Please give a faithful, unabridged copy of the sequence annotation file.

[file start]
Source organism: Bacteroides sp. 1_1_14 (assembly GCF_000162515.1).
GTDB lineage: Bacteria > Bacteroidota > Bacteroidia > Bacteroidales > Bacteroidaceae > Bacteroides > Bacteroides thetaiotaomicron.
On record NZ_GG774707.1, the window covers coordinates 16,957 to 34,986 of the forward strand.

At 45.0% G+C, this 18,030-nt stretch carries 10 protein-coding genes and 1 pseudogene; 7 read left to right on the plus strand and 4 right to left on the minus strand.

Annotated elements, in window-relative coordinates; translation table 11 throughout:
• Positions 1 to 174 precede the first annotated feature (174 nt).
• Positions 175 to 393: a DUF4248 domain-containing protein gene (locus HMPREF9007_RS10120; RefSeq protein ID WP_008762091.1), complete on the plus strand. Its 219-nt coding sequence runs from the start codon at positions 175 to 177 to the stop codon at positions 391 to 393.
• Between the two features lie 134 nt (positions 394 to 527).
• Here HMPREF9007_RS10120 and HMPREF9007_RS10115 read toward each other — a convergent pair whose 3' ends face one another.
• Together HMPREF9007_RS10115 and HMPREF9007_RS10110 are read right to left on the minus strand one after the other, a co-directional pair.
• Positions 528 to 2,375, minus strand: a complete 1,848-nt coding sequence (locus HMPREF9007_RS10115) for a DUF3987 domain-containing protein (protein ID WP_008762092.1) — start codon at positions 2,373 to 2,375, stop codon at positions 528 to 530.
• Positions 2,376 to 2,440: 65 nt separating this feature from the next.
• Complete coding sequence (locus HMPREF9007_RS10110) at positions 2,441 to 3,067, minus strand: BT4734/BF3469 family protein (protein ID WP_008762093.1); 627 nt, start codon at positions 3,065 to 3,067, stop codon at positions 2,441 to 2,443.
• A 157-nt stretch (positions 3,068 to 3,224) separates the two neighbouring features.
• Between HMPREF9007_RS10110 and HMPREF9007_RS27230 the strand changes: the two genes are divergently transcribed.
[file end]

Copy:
Source organism: Bacteroides sp. 1_1_14 (assembly GCF_000162515.1).
GTDB lineage: Bacteria > Bacteroidota > Bacteroidia > Bacteroidales > Bacteroidaceae > Bacteroides > Bacteroides thetaiotaomicron.
On record NZ_GG774707.1, the window covers coordinates 16,957 to 34,986 of the forward strand.

At 45.0% G+C, this 18,030-nt stretch carries 10 protein-coding genes and 1 pseudogene; 7 read left to right on the plus strand and 4 right to left on the minus strand.

Annotated elements, in window-relative coordinates; translation table 11 throughout:
• Positions 1 to 174 precede the first annotated feature (174 nt).
• Positions 175 to 393: a DUF4248 domain-containing protein gene (locus HMPREF9007_RS10120; RefSeq protein ID WP_008762091.1), complete on the plus strand. Its 219-nt coding sequence runs from the start codon at positions 175 to 177 to the stop codon at positions 391 to 393.
• Between the two features lie 134 nt (positions 394 to 527).
• Here HMPREF9007_RS10120 and HMPREF9007_RS10115 read toward each other — a convergent pair whose 3' ends face one another.
• Together HMPREF9007_RS10115 and HMPREF9007_RS10110 are read right to left on the minus strand one after the other, a co-directional pair.
• Positions 528 to 2,375, minus strand: a complete 1,848-nt coding sequence (locus HMPREF9007_RS10115) for a DUF3987 domain-containing protein (protein ID WP_008762092.1) — start codon at positions 2,373 to 2,375, stop codon at positions 528 to 530.
• Positions 2,376 to 2,440: 65 nt separating this feature from the next.
• Complete coding sequence (locus HMPREF9007_RS10110) at positions 2,441 to 3,067, minus strand: BT4734/BF3469 family protein (protein ID WP_008762093.1); 627 nt, start codon at positions 3,065 to 3,067, stop codon at positions 2,441 to 2,443.
• A 157-nt stretch (positions 3,068 to 3,224) separates the two neighbouring features.
• Between HMPREF9007_RS10110 and HMPREF9007_RS27230 the strand changes: the two genes are divergently transcribed.